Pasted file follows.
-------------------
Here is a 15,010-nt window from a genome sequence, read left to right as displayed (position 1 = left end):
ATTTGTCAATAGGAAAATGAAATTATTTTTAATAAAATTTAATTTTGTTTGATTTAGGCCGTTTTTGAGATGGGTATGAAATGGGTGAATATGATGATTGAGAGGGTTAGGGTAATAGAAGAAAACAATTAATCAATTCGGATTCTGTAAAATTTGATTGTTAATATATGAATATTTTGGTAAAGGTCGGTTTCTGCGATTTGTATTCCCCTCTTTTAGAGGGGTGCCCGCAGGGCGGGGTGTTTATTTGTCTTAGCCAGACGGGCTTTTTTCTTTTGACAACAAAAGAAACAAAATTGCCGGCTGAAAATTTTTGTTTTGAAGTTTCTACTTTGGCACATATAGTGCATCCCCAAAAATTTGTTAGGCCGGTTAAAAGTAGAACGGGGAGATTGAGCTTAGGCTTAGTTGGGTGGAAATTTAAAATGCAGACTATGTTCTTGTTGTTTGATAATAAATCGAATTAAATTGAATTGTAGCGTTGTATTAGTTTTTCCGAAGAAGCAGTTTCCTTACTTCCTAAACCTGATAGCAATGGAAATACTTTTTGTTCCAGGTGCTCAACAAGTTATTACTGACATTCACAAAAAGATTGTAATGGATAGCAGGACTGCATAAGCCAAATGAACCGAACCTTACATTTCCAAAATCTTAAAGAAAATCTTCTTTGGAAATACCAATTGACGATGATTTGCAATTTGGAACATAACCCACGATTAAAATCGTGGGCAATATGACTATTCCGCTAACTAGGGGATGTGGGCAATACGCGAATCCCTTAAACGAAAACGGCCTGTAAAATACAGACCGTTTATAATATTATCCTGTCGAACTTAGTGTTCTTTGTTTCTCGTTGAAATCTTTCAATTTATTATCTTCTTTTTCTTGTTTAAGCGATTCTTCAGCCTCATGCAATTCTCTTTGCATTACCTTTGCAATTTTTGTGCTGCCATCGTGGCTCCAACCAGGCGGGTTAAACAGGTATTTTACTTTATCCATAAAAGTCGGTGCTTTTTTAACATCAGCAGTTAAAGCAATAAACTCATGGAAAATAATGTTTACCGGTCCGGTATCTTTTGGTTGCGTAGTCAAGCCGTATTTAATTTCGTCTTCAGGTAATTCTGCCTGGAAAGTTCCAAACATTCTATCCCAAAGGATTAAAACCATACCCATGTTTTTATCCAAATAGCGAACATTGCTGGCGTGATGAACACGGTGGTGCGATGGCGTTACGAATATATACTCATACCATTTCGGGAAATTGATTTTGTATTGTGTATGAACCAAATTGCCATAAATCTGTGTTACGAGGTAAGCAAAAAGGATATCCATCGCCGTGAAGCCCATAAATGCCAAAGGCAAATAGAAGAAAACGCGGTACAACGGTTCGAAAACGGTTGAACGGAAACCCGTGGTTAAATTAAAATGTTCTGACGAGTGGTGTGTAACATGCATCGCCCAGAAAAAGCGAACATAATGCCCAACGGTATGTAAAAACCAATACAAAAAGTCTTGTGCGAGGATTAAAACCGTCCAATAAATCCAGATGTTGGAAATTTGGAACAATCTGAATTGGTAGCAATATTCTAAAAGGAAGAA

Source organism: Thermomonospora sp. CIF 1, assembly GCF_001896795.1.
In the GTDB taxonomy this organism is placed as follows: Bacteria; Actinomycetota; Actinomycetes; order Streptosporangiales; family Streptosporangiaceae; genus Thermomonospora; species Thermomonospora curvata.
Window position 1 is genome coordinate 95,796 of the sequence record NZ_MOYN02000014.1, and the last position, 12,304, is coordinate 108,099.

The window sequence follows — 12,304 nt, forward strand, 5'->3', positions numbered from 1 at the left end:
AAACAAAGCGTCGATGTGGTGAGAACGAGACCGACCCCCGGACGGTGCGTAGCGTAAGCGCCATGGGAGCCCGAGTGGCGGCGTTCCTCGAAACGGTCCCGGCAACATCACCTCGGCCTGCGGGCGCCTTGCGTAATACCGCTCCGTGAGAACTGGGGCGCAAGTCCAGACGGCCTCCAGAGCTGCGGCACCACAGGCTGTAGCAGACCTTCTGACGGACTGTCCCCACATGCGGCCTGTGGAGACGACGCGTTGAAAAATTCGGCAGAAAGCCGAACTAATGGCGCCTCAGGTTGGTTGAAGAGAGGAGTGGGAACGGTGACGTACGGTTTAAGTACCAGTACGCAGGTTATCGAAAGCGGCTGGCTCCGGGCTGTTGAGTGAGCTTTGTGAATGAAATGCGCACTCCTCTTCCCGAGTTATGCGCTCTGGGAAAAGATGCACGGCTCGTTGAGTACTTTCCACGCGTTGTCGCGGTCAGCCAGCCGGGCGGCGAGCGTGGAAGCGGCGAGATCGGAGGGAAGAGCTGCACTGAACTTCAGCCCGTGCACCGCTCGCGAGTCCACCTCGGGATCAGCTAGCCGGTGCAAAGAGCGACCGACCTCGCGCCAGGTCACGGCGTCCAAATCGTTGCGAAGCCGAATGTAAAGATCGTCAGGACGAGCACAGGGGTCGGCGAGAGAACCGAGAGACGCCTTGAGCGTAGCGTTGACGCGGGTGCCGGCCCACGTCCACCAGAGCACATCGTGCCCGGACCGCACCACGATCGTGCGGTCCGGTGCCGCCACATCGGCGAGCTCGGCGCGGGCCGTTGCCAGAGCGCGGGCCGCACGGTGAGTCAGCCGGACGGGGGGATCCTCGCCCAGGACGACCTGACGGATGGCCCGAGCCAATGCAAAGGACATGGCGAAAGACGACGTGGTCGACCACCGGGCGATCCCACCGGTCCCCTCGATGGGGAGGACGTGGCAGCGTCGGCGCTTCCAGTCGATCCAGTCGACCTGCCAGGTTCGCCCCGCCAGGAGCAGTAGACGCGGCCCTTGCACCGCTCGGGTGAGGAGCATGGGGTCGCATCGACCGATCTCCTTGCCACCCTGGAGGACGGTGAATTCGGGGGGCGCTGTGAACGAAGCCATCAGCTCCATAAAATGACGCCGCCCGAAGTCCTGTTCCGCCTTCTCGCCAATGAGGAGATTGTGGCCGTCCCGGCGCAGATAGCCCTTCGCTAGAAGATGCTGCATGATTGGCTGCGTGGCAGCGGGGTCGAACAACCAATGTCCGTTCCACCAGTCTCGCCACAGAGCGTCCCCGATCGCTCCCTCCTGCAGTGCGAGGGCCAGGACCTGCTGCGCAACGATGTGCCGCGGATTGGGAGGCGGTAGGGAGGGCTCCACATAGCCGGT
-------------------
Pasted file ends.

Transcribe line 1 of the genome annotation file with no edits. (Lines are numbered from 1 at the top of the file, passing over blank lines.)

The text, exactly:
Here is a 15,010-nt window from a genome sequence, read left to right as displayed (position 1 = left end):